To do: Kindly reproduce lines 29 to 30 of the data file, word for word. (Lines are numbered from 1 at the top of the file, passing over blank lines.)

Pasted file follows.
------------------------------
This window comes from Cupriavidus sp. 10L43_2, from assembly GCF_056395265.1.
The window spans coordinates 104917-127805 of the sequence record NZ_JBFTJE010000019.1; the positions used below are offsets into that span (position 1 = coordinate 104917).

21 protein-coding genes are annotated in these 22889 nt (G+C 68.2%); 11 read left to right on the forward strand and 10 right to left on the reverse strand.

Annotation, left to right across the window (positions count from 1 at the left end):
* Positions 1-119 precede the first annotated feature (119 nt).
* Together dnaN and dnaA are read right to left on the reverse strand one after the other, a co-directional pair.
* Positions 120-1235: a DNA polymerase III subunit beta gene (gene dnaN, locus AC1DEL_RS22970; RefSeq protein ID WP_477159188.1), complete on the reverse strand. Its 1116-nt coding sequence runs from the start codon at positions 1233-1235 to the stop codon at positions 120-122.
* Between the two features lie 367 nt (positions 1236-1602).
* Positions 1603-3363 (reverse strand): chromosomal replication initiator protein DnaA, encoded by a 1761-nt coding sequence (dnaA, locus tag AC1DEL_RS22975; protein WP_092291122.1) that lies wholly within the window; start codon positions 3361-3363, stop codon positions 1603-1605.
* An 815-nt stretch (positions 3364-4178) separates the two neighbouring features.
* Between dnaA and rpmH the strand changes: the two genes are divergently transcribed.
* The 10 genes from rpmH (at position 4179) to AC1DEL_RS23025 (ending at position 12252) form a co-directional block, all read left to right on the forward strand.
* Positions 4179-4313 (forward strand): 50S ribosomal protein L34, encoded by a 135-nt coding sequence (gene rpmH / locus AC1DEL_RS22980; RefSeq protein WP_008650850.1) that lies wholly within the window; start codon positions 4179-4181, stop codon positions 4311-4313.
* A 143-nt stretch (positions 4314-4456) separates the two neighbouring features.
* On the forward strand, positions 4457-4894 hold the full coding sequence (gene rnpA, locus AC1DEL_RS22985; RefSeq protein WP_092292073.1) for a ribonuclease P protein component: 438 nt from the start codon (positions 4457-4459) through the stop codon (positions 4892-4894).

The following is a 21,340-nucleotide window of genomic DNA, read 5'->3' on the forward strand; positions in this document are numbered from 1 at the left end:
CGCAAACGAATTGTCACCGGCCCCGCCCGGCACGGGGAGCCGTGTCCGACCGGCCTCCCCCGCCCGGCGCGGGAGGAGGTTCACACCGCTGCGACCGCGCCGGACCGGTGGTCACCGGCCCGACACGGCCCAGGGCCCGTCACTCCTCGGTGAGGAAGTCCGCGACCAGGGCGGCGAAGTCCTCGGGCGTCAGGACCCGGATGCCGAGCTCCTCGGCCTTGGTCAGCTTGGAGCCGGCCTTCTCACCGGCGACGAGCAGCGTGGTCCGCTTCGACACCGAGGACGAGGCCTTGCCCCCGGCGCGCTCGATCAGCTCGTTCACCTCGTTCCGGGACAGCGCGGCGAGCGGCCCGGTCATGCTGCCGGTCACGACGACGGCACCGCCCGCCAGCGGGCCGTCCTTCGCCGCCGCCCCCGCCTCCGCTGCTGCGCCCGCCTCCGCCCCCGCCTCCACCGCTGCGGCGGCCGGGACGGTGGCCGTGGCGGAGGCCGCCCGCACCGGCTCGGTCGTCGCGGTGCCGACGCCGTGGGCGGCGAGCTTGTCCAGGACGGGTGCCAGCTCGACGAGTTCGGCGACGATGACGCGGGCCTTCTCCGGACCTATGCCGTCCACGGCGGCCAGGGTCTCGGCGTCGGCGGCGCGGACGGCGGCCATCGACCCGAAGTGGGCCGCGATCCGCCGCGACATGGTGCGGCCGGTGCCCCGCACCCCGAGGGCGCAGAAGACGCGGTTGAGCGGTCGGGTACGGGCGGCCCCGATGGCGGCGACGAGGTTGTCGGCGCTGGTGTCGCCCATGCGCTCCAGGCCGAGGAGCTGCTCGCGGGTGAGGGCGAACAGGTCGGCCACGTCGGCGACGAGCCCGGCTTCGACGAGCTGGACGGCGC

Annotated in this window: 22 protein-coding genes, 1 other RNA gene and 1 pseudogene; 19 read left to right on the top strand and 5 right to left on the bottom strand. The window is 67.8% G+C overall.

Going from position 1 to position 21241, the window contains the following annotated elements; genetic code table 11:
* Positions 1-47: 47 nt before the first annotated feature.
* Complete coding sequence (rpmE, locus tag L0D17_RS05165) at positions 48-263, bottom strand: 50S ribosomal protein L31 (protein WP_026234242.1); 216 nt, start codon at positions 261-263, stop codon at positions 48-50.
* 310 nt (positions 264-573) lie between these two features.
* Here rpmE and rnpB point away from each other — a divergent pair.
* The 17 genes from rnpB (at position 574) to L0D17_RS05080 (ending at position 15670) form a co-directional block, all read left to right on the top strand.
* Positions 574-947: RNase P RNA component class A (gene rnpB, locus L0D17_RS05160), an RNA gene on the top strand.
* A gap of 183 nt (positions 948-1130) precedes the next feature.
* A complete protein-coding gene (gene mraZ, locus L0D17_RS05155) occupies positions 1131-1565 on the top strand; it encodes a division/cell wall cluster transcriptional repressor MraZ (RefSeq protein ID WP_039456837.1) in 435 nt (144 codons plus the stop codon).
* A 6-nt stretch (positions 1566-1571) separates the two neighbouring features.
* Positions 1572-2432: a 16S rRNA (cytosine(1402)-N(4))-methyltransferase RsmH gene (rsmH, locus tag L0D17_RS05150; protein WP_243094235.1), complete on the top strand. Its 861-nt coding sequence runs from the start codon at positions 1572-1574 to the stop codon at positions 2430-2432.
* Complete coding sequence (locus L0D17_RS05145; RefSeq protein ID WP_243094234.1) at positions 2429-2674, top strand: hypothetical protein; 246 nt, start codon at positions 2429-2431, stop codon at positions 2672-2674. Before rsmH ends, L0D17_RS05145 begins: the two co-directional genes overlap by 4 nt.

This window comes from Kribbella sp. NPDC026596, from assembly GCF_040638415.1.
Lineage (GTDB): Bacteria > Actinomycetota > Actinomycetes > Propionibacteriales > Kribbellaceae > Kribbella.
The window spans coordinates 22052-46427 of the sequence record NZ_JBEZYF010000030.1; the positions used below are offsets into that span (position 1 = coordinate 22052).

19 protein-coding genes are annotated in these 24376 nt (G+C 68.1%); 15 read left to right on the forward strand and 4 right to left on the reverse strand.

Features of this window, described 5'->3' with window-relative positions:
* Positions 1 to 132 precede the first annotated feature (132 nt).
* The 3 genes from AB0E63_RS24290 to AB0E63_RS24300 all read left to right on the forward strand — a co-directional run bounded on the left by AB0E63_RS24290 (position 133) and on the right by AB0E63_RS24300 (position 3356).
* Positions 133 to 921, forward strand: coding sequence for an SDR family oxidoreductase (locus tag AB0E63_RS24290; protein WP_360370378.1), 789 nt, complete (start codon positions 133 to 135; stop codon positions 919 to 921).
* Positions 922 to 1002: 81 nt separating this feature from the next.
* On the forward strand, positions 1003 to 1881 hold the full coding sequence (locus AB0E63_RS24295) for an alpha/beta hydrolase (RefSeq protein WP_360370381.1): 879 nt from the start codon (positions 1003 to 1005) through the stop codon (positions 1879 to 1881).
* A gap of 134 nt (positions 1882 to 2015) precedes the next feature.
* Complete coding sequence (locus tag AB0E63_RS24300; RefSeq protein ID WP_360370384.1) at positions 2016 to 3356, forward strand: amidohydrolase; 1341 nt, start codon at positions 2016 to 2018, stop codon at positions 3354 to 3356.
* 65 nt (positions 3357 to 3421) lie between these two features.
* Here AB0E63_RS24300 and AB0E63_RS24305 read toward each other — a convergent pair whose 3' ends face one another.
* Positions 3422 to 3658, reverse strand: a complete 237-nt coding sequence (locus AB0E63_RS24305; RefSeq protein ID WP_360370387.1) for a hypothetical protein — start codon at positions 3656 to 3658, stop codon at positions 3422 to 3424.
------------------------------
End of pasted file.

* Positions 1572-2432: a 16S rRNA (cytosine(1402)-N(4))-methyltransferase RsmH gene (rsmH, locus tag L0D17_RS05150; protein WP_243094235.1), complete on the top strand. Its 861-nt coding sequence runs from the start codon at positions 1572-1574 to the stop codon at positions 2430-2432.
* Complete coding sequence (locus L0D17_RS05145; RefSeq protein ID WP_243094234.1) at positions 2429-2674, top strand: hypothetical protein; 246 nt, start codon at positions 2429-2431, stop codon at positions 2672-2674. Before rsmH ends, L0D17_RS05145 begins: the two co-directional genes overlap by 4 nt.